There are smarter people—"international realists" such as Kenneth Waltz of Columbia University and Barry Posen of MIT—who make a more limited argument: that, if Iran built A-bombs, it could be deterred from using them by a credible threat of retaliation from the United States, Israel, or Arab countries that might build their own atomic arsenals in response. Some argue that a Middle East arms race, in this sense, might stabilize tensions, as each power would deter the others from a nuclear attack. Some also argue that revolutionary regimes have tended to moderate their behavior once A-bombs enter the equation. Knowing that wars can escalate, they have an interest in tamping down conflicts before they start.
This argument has some validity. If they hadn't possessed the bomb, China and the Soviet Union probably would have gone to war with each other in the late 1960s; border clashes between East and West Germany might have erupted at some point during the Cold War; India and Pakistan might have fought more intensely in the past decade. The bomb has reduced the likelihood of major war between large powers.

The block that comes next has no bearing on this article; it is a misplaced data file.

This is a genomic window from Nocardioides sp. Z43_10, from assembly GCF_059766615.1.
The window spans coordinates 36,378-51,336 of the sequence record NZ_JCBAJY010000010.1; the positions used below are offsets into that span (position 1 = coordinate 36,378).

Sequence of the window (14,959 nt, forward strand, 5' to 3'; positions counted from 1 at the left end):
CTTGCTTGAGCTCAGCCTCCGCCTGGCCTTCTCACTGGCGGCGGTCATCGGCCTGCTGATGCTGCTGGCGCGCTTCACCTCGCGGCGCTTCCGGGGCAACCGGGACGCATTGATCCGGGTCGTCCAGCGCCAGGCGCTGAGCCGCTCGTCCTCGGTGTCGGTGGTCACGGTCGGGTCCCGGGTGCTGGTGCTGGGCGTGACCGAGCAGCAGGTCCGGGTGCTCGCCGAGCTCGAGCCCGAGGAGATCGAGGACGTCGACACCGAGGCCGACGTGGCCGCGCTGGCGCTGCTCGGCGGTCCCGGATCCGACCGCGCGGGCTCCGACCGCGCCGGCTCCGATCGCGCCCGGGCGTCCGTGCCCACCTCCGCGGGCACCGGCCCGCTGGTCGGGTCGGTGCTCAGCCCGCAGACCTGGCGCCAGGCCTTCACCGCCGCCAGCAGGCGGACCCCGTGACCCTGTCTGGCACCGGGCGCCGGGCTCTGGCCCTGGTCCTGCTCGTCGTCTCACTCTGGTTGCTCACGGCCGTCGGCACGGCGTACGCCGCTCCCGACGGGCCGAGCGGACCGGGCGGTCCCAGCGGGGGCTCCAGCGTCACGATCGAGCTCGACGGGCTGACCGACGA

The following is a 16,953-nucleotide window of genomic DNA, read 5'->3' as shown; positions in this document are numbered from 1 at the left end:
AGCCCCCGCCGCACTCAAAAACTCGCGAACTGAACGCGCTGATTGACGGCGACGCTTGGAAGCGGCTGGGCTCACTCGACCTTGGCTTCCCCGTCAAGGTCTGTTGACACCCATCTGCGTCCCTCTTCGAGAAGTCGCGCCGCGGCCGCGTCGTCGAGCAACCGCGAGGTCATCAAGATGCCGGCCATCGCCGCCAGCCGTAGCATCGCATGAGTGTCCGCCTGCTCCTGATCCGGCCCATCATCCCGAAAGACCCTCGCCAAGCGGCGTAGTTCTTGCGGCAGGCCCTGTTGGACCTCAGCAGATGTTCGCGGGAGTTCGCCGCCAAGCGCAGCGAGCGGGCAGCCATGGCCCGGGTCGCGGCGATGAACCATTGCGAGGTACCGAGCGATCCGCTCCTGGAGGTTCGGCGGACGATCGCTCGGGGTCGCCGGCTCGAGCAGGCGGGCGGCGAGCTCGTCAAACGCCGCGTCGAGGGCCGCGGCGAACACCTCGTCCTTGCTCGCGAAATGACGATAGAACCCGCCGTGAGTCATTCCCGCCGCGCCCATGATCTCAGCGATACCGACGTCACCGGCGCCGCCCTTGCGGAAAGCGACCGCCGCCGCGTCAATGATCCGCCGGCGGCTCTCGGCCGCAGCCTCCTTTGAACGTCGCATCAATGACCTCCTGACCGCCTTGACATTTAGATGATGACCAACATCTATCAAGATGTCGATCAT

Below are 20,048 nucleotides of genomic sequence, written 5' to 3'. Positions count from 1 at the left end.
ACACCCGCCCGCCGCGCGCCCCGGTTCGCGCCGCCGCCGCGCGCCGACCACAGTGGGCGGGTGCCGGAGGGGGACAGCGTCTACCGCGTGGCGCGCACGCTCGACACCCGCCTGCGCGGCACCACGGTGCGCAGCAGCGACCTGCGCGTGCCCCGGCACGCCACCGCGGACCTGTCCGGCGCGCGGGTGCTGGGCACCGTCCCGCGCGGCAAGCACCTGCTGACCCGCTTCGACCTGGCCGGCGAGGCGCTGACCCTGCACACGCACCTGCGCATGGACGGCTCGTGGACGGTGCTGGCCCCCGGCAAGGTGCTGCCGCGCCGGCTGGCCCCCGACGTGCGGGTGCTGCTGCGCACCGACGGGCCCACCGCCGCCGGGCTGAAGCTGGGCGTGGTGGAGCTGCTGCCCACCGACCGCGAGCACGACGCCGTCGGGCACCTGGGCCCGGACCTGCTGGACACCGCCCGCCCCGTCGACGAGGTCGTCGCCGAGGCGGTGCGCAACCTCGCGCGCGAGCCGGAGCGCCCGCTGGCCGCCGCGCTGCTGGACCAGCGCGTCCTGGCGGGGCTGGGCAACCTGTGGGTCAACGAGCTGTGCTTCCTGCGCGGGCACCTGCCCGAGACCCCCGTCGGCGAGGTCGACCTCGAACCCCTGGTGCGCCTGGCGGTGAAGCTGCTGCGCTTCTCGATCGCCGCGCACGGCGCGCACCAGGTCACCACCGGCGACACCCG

However, it hasn't eliminated the possibility. Moscow and Washington came very close to nuclear war at least twice. During the 1961 Berlin crisis, the Pentagon drew up highly specific plans for a nuclear first strike against the Soviet Union. On the final day of the 1962 Cuban missile crisis, all of President John F. Kennedy's advisers, civilian and military, urged him to attack the Soviet missile sites. (JFK and Nikita Khrushchev ended the crisis by striking a secret deal.) If the U.S. Strategic Air Command had possessed independent control of the atomic arsenal during those crises or at any other tense moments in the 1950s or early '60s (when Gens. Curtis LeMay and Thomas Power were SAC chiefs), bombs almost certainly would have been dropped on the Soviet Union at some point. Perhaps the same can be said of the Soviet general staff dropping bombs on the United States.